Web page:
It is a huge relief when a loved one receives professional help for substance abuse. Getting sober is not easy and living a sober life is a life long commitment, but the road to recovery is easier with the help and encouragement of family and friends. During the recovery process it is not uncommon for an addict to experience a brief return to the substance they abused, called relapse, in their attempt to stay clean or sober. It is important as a loved one to a recovering drug abuser or alcohol abuser what relapse triggers they might have and how to prevent a relapse. < How can I help my loved one avoid a relapse?
There are ways to help a loved one avoid a relapse. Realize first off that it’s not your responsibility to prevent a relapse. Ultimately, only the addict can choose to not go back to drugs/alcohol. Remember the first year of being sober is usually the hardest. During this time be extra supportive and available. Do not partake in their addiction when you are around them and remove the substances from your home if your loved one is living with you.
The best course of action to prevent relapse is therapy, social support, and lifestyle modifications.
Encourage your loved one to stay in therapy.
It is important for your loved one to stay in some type of therapy. The addict needs to find a therapy that he/she feels comfortable with and believes works! Once a treatment plan is determined:
- Be positive about the treatment and how much progress has been made
- Offer to drive your loved one to therapy and always go to follow-ups if you are requested
- Try to make sure your loved one remember appointments and never plan anything conflicting to ensure all appointments are attended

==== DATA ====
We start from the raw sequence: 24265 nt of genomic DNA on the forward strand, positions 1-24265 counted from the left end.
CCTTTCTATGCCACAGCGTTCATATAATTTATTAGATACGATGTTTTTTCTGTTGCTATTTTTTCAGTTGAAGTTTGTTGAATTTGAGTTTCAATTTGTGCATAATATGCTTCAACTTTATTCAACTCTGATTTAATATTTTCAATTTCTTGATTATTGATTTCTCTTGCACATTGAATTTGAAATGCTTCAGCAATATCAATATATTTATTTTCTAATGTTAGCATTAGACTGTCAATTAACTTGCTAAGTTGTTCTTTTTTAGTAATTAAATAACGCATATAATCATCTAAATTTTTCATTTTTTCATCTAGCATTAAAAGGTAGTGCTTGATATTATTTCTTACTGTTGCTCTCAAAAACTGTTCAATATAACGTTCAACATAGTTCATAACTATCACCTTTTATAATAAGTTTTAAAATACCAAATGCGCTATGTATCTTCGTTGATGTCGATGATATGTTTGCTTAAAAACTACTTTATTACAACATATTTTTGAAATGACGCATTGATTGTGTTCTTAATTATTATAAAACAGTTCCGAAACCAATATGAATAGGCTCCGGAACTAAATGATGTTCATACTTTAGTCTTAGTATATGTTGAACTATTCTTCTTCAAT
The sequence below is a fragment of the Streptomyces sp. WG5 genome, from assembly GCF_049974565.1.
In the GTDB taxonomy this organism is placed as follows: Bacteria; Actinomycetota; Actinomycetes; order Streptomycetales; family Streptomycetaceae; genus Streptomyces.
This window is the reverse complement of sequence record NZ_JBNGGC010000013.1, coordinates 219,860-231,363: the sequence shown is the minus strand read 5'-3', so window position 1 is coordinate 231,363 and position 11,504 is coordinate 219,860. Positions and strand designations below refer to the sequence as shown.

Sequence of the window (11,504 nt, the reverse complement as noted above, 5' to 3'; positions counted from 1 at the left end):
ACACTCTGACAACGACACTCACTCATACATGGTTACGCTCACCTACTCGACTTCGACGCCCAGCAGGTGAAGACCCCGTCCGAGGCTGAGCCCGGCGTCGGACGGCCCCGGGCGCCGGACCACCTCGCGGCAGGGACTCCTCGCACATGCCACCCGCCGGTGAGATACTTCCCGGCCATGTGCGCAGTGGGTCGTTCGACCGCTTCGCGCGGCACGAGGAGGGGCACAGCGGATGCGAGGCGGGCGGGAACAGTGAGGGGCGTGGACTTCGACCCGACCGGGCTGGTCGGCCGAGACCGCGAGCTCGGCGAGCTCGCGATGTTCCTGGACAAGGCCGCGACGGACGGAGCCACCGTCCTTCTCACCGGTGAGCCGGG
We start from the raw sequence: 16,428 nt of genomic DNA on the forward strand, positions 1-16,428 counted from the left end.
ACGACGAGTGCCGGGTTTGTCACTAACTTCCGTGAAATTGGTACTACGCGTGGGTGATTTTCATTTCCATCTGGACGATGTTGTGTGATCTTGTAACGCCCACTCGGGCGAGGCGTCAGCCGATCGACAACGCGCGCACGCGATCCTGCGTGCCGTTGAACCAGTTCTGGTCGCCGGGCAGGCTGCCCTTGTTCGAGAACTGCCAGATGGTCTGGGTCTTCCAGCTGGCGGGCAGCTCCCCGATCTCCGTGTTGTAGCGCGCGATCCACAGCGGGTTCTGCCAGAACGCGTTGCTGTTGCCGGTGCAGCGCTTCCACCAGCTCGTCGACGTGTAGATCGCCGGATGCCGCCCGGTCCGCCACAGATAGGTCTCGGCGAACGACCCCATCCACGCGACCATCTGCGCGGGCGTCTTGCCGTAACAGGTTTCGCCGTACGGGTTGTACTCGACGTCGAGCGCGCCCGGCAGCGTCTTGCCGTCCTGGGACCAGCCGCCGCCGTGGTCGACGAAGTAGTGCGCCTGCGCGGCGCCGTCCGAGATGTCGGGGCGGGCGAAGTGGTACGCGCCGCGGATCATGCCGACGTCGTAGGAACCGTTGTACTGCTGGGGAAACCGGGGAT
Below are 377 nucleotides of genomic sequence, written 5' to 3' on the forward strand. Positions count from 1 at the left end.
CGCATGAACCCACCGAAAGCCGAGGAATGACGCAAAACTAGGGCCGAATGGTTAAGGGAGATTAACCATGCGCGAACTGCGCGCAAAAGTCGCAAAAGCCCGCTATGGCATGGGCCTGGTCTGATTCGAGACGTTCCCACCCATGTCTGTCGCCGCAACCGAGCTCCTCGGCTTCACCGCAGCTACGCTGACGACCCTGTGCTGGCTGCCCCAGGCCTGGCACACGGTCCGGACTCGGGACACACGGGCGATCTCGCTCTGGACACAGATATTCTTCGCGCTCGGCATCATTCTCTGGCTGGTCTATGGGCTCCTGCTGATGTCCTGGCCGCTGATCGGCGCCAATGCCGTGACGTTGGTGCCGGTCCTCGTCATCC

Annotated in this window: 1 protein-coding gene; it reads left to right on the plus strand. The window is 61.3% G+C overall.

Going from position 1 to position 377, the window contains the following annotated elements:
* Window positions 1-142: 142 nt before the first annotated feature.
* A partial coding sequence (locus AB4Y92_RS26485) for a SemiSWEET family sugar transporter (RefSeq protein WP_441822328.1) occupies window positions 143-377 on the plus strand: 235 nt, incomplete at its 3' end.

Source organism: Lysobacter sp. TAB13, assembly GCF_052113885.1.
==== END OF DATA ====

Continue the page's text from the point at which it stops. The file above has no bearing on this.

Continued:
Know possible relapse triggers.
Find a good time to talk to your loved one about what his/her triggers are or help them identify triggers. Common relapse triggers are:
- Socializing with friends that use drugs/alcohol
- Certain days or times of the day when they abused
- Places associated with their addiction
- Stressful situations
Once these triggers are identified, encourage your loved one to avoid them. Involvement in activities during hard times in a day can be helpful and introduce him/her to new friends and encourage positive relationships. Be on high alert if your loved one is going through a stressful situation such as:
- Death of a loved one
- Loss of a job
- Failing marriage or relationship
- Financial or legal problems
- Health difficulties
Even though you have no control over any of these situations, be extra supportive, compassionate, involved, and available to talk.
Understand when intervention is necessary.
If your loved one does relapse, try not to get discouraged or angry, even though it’s very discouraging for you and those fears start all over again. Unfortunately for many, relapse can be a part of the recovery process. Your loved one needs your support if they mess up. Don’t ignore the situation though, and quickly encourage your loved one to seek help as soon as possible.
Get professional help.
Nothing is more painful than watching a loved one struggle with addiction. The 2015 National Survey on Drug Use and Health (Sept 2016) found that in 2015, approximately 20.8 million people in the US, aged 12 or older, had a substance abuse disorder related to alcohol or illicit drugs in the past year. However, only 2.3 million people received treatment. Many people that need help don’t get it. Call New Day Recovery today at (330) 953-3300. Please get help before it is too late.